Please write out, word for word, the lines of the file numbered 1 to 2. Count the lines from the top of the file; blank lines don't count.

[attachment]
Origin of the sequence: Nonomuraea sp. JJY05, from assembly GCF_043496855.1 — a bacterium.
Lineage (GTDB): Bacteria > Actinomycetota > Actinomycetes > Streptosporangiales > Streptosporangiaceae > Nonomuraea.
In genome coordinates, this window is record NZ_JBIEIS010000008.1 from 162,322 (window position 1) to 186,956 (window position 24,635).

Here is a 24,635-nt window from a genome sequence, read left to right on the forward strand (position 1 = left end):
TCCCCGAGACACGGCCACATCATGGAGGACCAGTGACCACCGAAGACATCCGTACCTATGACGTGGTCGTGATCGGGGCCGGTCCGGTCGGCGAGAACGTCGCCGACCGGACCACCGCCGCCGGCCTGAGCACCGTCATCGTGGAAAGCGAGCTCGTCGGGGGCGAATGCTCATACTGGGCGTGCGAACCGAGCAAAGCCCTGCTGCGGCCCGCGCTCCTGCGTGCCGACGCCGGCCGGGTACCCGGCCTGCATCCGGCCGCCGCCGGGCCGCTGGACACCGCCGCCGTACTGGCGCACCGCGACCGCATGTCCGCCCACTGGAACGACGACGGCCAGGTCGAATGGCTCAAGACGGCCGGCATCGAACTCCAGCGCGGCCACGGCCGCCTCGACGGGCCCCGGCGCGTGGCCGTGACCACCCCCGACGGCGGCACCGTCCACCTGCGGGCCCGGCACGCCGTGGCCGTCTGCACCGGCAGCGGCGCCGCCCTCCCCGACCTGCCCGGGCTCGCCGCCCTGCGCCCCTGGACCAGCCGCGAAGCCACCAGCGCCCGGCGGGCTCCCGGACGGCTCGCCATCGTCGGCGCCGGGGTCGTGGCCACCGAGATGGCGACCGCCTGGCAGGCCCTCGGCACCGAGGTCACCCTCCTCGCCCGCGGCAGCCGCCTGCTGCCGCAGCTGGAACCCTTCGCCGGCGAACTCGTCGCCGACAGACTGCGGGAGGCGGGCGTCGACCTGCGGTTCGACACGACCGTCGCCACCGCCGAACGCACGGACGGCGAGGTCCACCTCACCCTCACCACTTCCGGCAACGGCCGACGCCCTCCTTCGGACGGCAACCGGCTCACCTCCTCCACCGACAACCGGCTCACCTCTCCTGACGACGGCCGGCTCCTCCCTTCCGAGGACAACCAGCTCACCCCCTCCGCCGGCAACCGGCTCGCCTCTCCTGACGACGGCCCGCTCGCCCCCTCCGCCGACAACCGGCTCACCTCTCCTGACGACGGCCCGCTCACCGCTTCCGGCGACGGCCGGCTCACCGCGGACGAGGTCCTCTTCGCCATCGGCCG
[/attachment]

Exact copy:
Origin of the sequence: Nonomuraea sp. JJY05, from assembly GCF_043496855.1 — a bacterium.
Lineage (GTDB): Bacteria > Actinomycetota > Actinomycetes > Streptosporangiales > Streptosporangiaceae > Nonomuraea.